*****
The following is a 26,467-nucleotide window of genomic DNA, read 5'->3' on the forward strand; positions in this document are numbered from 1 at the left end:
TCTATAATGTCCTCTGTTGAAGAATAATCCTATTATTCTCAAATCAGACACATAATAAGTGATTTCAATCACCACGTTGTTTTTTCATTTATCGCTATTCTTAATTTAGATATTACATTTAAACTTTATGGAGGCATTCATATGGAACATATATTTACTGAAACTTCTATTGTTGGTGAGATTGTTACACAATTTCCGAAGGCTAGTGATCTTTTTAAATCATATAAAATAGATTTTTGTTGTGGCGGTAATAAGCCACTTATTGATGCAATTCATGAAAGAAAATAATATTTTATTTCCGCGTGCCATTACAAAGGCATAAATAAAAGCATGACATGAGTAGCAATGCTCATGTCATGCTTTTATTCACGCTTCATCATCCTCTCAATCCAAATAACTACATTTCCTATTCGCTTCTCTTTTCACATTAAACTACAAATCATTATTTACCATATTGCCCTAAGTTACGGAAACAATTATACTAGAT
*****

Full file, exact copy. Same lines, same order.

The following is a 26,467-nucleotide window of genomic DNA, read 5'->3' on the forward strand; positions in this document are numbered from 1 at the left end:
TCTATAATGTCCTCTGTTGAAGAATAATCCTATTATTCTCAAATCAGACACATAATAAGTGATTTCAATCACCACGTTGTTTTTTCATTTATCGCTATTCTTAATTTAGATATTACATTTAAACTTTATGGAGGCATTCATATGGAACATATATTTACTGAAACTTCTATTGTTGGTGAGATTGTTACACAATTTCCGAAGGCTAGTGATCTTTTTAAATCATATAAAATAGATTTTTGTTGTGGCGGTAATAAGCCACTTATTGATGCAATTCATGAAAGAAAATAATATTTTATTTCCGCGTGCCATTACAAAGGCATAAATAAAAGCATGACATGAGTAGCAATGCTCATGTCATGCTTTTATTCACGCTTCATCATCCTCTCAATCCAAATAACTACATTTCCTATTCGCTTCTCTTTTCACATTAAACTACAAATCATTATTTACCATATTGCCCTAAGTTACGGAAACAATTATACTAGAT